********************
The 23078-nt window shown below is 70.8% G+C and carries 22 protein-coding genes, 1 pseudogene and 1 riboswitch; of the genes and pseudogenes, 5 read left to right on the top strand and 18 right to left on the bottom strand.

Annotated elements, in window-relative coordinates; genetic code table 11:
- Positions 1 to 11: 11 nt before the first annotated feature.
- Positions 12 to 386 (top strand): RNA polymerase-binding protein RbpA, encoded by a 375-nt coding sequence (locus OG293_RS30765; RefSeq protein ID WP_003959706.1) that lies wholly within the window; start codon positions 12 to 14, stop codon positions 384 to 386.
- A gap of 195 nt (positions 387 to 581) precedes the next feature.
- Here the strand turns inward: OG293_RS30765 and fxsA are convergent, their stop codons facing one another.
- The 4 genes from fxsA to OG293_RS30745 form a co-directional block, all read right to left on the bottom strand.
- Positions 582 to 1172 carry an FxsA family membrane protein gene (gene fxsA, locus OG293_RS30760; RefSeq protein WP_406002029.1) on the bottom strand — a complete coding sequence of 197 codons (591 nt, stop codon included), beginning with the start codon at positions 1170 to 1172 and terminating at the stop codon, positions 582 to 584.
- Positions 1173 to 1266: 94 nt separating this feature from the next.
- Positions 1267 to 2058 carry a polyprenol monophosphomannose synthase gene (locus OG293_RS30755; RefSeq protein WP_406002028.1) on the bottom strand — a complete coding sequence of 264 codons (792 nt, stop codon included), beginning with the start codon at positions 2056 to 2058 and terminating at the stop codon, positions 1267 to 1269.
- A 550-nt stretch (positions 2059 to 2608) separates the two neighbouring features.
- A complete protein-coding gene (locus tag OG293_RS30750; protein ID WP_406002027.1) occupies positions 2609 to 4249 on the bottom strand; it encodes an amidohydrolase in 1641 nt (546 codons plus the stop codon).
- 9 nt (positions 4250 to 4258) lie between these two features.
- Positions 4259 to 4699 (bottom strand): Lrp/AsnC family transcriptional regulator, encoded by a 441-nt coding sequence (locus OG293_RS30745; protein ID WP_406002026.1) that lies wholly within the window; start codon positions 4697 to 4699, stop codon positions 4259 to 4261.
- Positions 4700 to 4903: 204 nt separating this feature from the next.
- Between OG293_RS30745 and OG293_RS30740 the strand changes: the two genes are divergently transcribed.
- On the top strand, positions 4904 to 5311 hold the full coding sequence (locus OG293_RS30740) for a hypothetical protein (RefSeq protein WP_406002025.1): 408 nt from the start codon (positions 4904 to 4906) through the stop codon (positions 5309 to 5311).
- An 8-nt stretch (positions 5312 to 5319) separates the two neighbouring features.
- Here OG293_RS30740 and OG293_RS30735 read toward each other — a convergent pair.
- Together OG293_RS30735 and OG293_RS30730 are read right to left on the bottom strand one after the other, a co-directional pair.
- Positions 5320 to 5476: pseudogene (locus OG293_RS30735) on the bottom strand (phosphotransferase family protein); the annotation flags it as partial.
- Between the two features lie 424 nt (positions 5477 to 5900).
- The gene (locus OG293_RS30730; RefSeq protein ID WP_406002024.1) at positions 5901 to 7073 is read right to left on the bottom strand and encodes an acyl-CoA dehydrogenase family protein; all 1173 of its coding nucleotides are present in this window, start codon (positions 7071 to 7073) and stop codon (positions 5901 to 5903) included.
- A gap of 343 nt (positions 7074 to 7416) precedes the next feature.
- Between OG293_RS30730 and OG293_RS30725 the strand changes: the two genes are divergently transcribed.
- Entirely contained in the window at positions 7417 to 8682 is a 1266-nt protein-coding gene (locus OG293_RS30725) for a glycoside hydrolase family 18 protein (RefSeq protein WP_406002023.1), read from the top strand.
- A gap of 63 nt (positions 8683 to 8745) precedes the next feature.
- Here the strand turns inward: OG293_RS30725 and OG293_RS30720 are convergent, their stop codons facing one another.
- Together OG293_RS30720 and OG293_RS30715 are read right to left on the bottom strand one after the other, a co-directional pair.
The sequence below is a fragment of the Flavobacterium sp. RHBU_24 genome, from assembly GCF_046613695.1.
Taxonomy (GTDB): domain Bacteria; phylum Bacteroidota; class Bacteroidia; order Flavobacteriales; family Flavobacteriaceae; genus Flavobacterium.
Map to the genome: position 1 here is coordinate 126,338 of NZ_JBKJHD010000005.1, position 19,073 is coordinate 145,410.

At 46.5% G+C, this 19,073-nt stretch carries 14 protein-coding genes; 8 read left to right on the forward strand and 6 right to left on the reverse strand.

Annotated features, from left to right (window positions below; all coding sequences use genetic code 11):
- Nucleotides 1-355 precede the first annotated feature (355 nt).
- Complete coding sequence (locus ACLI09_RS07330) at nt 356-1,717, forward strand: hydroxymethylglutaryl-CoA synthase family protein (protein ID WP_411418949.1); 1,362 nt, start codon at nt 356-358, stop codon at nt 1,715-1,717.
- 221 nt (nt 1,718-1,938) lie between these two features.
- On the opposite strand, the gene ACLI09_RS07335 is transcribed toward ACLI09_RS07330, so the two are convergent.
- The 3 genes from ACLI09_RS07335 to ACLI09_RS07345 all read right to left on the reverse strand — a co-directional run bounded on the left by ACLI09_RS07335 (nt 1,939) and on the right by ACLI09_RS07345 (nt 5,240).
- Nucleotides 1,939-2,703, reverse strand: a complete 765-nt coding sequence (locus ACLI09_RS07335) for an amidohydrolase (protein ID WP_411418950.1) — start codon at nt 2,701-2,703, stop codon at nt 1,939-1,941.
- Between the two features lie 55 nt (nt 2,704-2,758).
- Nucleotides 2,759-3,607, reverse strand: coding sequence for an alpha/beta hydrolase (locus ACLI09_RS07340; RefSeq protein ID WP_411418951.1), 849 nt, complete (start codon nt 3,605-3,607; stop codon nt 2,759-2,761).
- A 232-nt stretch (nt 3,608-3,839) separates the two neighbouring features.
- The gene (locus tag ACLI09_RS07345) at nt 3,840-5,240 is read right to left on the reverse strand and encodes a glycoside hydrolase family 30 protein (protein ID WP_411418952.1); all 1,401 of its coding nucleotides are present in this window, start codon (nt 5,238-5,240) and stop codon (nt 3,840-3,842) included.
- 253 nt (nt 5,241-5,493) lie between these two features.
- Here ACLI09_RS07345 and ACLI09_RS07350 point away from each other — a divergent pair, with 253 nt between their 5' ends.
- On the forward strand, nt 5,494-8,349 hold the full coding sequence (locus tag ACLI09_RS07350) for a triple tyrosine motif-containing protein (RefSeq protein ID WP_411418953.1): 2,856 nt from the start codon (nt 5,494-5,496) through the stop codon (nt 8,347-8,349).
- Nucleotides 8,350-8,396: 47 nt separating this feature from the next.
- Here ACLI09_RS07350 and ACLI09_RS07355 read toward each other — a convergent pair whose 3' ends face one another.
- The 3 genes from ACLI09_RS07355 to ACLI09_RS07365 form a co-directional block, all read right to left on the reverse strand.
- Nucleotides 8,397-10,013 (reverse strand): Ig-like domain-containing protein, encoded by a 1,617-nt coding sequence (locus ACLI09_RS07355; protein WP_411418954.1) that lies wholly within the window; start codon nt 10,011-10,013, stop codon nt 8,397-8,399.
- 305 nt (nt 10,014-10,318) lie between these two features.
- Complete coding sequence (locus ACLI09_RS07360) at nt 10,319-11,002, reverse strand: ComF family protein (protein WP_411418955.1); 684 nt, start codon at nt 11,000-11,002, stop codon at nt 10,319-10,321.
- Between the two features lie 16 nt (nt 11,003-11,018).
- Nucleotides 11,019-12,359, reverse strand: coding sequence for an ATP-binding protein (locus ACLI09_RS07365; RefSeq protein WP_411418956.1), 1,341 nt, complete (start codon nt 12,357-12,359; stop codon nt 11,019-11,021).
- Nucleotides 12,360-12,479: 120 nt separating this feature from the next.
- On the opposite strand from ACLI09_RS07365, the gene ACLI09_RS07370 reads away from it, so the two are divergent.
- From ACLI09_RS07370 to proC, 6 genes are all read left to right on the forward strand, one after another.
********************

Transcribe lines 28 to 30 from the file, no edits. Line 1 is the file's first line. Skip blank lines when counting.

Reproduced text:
- Here the strand turns inward: OG293_RS30725 and OG293_RS30720 are convergent, their stop codons facing one another.
- Together OG293_RS30720 and OG293_RS30715 are read right to left on the bottom strand one after the other, a co-directional pair.
The sequence below is a fragment of the Flavobacterium sp. RHBU_24 genome, from assembly GCF_046613695.1.